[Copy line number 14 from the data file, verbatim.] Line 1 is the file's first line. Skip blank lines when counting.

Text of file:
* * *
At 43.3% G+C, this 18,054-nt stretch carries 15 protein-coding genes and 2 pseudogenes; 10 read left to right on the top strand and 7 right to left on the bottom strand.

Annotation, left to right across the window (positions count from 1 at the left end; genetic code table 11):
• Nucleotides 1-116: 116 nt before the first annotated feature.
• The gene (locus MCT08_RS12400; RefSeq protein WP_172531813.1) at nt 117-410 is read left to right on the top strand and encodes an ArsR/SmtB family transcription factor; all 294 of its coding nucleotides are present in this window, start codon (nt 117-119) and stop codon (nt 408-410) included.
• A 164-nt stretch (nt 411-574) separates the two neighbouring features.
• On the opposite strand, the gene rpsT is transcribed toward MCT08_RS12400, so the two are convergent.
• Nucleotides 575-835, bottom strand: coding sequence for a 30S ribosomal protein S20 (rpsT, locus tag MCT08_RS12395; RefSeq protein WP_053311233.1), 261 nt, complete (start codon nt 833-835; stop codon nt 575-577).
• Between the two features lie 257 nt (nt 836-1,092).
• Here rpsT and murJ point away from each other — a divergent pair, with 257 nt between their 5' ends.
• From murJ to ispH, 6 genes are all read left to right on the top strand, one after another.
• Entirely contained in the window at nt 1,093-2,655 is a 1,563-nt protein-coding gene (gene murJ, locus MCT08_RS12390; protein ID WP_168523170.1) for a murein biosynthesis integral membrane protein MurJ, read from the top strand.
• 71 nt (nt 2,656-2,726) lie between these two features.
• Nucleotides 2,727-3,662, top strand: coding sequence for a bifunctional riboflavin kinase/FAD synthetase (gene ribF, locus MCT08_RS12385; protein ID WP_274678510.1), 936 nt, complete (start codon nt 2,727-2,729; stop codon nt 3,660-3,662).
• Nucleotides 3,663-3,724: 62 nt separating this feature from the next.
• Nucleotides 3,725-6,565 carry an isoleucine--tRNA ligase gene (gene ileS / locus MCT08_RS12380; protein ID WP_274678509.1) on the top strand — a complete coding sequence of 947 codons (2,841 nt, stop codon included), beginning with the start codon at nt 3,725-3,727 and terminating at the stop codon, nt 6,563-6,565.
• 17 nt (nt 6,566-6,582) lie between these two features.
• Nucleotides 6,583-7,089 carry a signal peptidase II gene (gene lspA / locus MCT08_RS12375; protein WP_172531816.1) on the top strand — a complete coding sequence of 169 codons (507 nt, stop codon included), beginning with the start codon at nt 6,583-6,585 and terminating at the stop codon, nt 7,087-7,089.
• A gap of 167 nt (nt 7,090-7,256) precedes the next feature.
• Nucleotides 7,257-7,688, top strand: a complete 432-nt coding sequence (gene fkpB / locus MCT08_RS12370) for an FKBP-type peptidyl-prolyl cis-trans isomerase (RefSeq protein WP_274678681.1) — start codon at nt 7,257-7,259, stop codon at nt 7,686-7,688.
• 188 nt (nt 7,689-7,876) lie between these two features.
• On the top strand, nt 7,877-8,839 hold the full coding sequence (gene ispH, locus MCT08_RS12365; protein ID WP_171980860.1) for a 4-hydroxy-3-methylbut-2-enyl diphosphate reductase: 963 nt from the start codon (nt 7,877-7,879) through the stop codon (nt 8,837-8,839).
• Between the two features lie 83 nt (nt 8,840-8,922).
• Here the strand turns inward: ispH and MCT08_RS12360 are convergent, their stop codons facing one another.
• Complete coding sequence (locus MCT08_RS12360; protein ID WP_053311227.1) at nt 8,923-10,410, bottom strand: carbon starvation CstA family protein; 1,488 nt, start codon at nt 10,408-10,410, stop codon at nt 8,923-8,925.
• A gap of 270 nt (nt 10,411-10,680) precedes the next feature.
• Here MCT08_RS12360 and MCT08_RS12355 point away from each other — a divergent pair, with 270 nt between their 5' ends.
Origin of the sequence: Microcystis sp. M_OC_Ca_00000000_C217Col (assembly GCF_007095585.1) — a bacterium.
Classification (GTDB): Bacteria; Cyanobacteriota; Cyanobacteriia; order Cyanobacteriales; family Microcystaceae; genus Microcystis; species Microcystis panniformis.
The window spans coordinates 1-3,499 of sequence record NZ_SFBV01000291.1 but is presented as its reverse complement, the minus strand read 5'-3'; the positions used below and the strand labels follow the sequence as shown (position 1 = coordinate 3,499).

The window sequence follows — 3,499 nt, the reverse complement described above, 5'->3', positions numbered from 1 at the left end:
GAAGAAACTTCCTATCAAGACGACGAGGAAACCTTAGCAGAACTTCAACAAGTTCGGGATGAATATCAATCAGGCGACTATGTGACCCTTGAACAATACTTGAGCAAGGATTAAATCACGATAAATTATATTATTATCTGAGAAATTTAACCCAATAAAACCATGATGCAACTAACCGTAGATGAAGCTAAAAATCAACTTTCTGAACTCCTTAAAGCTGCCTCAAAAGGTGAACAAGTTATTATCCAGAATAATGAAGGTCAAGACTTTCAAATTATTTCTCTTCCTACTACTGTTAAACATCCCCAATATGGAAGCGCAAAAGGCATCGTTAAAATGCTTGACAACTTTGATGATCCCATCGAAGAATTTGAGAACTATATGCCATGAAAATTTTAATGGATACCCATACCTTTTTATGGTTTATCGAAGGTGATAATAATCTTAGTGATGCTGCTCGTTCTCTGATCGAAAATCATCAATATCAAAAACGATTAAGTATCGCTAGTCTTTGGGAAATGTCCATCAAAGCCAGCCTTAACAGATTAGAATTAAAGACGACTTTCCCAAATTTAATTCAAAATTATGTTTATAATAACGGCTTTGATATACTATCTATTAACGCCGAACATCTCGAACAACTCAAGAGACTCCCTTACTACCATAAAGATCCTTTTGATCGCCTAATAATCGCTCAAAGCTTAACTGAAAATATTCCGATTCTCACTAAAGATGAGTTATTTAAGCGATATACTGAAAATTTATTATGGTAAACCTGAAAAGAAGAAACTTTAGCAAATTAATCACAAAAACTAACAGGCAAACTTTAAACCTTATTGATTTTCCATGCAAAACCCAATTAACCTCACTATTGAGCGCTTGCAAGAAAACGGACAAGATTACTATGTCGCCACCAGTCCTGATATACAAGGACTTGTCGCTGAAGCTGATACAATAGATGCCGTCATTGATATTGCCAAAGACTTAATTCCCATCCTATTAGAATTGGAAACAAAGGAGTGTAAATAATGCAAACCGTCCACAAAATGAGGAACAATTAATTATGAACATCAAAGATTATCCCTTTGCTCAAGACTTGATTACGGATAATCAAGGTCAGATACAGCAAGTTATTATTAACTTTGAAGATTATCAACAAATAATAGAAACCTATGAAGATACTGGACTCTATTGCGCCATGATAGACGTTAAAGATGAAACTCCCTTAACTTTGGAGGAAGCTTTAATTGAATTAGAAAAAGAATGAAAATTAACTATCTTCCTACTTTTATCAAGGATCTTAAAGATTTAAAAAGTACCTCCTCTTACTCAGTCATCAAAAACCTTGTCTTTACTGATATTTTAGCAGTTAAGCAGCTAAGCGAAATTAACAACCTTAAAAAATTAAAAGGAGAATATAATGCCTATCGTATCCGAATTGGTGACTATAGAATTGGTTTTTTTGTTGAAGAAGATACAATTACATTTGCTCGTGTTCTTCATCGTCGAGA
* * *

• Nucleotides 3,663-3,724: 62 nt separating this feature from the next.